[Paleopsych] Fish: Clueless in Academe
checker at panix.com
Wed Mar 30 20:17:51 UTC 2005
Clueless in Academe
The Chronicle of Higher Education, 5.2.23
By STANLEY FISH
All in the Game
An inside look at the politics of academic careers
Imagine this scene: It is some months ago and there is a meeting in
the office of the president of Harvard University. Larry Summers asks,
"What kind of progress are we making in recruiting and promoting women
in the sciences?"
"Not very much," answers one of his lieutenants, "and, in fact, the
figures have declined rather precipitously during your stewardship. I
don't know what to do about this, but we have to do something."
"I have an idea," Summers says excitedly. "Everybody thinks that I'm a
klutz and a serial bungler. What if I participate in a conference on
this very subject and say something outrageous and dumb. There will be
a great outcry and calls for action from all sides, and in the end
I'll be forced to take steps for which I probably couldn't get support
today. How does that sound?"
"Brilliant" is the choral response.
Did it happen that way? Was Summers taking a page out of the book of
Denny Crane, the lawyer played by William Shatner on Boston Legal, who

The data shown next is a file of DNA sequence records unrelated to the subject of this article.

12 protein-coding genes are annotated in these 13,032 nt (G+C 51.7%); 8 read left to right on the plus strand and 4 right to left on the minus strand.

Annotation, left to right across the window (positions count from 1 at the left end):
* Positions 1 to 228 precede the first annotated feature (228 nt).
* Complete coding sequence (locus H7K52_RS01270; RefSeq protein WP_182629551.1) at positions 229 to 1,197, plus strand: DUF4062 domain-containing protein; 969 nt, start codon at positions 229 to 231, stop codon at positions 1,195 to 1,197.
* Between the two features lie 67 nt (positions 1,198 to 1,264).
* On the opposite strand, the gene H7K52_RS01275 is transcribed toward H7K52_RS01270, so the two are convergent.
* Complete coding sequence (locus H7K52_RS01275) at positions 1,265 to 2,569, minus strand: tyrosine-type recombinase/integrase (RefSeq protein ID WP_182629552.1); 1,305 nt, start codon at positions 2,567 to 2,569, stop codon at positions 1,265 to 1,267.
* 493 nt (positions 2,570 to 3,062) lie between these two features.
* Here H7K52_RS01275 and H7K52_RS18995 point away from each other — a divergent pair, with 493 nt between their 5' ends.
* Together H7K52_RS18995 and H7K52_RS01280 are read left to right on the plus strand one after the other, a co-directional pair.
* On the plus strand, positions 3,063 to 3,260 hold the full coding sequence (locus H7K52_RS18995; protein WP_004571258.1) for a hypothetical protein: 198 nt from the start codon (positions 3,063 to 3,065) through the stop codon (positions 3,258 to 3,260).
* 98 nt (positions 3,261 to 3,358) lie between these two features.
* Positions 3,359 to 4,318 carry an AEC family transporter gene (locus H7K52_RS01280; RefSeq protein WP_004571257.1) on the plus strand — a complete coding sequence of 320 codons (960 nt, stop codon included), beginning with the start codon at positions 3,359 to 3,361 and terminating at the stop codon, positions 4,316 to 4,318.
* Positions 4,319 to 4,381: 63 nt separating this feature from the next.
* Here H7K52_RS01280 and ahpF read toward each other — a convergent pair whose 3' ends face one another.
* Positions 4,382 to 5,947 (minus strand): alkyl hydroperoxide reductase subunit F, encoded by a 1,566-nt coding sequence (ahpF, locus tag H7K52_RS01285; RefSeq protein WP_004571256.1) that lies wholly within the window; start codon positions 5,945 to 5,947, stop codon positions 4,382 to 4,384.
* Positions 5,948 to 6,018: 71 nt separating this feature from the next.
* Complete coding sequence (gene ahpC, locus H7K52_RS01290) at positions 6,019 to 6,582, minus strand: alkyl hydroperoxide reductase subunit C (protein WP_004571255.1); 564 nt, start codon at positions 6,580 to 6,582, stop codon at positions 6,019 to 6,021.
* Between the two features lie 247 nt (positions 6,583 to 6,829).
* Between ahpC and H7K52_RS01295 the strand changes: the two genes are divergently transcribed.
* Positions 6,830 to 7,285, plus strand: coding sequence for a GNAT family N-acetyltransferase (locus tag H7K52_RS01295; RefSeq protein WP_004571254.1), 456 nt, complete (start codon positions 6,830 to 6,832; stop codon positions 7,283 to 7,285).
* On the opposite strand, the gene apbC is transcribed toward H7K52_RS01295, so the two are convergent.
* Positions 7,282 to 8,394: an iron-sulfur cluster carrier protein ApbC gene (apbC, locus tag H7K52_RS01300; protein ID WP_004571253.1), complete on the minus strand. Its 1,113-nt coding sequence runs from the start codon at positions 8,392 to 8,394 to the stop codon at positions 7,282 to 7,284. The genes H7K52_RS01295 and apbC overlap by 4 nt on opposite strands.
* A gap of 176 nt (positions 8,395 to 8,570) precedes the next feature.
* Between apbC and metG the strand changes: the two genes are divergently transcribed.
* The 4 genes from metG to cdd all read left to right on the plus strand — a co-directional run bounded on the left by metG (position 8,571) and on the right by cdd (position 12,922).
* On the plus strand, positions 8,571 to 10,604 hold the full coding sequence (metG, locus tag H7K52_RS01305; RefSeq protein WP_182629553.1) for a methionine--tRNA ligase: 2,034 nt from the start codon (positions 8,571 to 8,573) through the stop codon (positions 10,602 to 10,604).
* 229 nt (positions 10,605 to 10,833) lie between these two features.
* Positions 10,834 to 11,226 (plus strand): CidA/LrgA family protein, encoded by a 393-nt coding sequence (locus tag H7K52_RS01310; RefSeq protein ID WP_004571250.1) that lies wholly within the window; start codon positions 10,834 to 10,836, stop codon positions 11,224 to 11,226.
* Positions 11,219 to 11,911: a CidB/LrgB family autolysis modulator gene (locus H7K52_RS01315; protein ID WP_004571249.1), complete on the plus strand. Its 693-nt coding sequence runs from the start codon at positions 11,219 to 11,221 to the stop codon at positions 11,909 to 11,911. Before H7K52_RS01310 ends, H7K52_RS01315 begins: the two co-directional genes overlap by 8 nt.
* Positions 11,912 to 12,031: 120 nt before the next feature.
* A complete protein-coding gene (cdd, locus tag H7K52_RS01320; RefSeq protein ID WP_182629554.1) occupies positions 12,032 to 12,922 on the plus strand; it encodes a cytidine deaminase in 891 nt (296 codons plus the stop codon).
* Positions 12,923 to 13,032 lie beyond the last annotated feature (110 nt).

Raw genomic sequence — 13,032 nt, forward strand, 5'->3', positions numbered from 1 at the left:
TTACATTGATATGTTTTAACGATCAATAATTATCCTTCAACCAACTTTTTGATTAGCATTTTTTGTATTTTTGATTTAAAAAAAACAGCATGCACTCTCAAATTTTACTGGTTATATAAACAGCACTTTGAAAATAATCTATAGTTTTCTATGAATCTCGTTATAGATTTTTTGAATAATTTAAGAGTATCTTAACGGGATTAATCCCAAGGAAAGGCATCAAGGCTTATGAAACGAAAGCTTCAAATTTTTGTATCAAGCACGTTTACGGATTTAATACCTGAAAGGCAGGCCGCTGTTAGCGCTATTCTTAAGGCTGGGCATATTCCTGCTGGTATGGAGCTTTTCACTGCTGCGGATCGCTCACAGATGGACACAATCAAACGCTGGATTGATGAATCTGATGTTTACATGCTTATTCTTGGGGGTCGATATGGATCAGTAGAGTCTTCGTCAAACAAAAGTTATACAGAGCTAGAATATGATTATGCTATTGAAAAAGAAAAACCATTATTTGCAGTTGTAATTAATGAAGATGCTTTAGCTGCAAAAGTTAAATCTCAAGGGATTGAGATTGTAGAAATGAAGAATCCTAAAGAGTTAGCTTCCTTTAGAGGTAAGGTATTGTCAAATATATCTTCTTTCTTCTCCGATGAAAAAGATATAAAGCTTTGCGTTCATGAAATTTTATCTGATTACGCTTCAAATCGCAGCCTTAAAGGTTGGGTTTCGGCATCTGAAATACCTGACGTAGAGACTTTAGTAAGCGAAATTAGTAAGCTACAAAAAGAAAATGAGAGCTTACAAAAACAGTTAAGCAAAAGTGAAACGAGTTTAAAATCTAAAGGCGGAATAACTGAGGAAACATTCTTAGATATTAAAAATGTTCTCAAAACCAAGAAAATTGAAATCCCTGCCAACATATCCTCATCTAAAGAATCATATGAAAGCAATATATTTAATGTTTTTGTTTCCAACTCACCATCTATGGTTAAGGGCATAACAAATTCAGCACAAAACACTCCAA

uses the perception that he is losing his marbles to gain an advantage
in the courtroom and in the political maneuverings of his law firm?
Well, I don't know. And neither do I know any flies on the wall, but
the results have certainly occurred and have been widely reported. Two
task forces have been appointed; their reports are to be completed and
submitted by May 1 (literally warp speed in the molasses world of
academic administration), and the university promises to act on their
recommendations by September, thereby breaking all land- and air-speed
records known to academic man; oops, I mean academic man and woman.
Barbara Grosz, dean of science at Harvard's Radcliffe Institute for
Advanced Study, and now the head of one of the task forces, makes my
point when she says, "There is now an opportunity that didn't exist
before." That is, had Summers not (apparently) put his very big foot
into his very big mouth, none of this would have happened, or at least